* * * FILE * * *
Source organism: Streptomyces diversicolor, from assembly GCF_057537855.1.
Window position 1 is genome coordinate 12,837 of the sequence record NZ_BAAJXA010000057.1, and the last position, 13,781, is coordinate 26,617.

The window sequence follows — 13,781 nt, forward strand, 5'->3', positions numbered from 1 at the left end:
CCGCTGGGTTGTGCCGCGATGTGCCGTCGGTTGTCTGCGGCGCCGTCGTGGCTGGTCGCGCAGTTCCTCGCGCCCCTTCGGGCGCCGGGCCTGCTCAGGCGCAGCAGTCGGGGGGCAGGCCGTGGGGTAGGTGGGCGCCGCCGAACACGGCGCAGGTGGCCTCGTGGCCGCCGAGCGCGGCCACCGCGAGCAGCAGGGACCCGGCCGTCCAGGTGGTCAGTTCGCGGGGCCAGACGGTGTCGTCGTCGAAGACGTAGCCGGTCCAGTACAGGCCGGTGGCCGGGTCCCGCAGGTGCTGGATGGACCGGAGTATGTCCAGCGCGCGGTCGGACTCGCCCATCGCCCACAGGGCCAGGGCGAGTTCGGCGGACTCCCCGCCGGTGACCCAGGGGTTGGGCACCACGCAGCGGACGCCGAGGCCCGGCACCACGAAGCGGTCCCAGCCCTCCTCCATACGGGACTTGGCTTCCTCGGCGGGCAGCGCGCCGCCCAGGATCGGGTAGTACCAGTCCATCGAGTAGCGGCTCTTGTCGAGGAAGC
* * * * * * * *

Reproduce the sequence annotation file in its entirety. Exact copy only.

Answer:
Source organism: Streptomyces diversicolor, from assembly GCF_057537855.1.
Window position 1 is genome coordinate 12,837 of the sequence record NZ_BAAJXA010000057.1, and the last position, 13,781, is coordinate 26,617.

The window sequence follows — 13,781 nt, forward strand, 5'->3', positions numbered from 1 at the left end:
CCGCTGGGTTGTGCCGCGATGTGCCGTCGGTTGTCTGCGGCGCCGTCGTGGCTGGTCGCGCAGTTCCTCGCGCCCCTTCGGGCGCCGGGCCTGCTCAGGCGCAGCAGTCGGGGGGCAGGCCGTGGGGTAGGTGGGCGCCGCCGAACACGGCGCAGGTGGCCTCGTGGCCGCCGAGCGCGGCCACCGCGAGCAGCAGGGACCCGGCCGTCCAGGTGGTCAGTTCGCGGGGCCAGACGGTGTCGTCGTCGAAGACGTAGCCGGTCCAGTACAGGCCGGTGGCCGGGTCCCGCAGGTGCTGGATGGACCGGAGTATGTCCAGCGCGCGGTCGGACTCGCCCATCGCCCACAGGGCCAGGGCGAGTTCGGCGGACTCCCCGCCGGTGACCCAGGGGTTGGGCACCACGCAGCGGACGCCGAGGCCCGGCACCACGAAGCGGTCCCAGCCCTCCTCCATACGGGACTTGGCTTCCTCGGCGGGCAGCGCGCCGCCCAGGATCGGGTAGTACCAGTCCATCGAGTAGCGGCTCTTGTCGAGGAAGC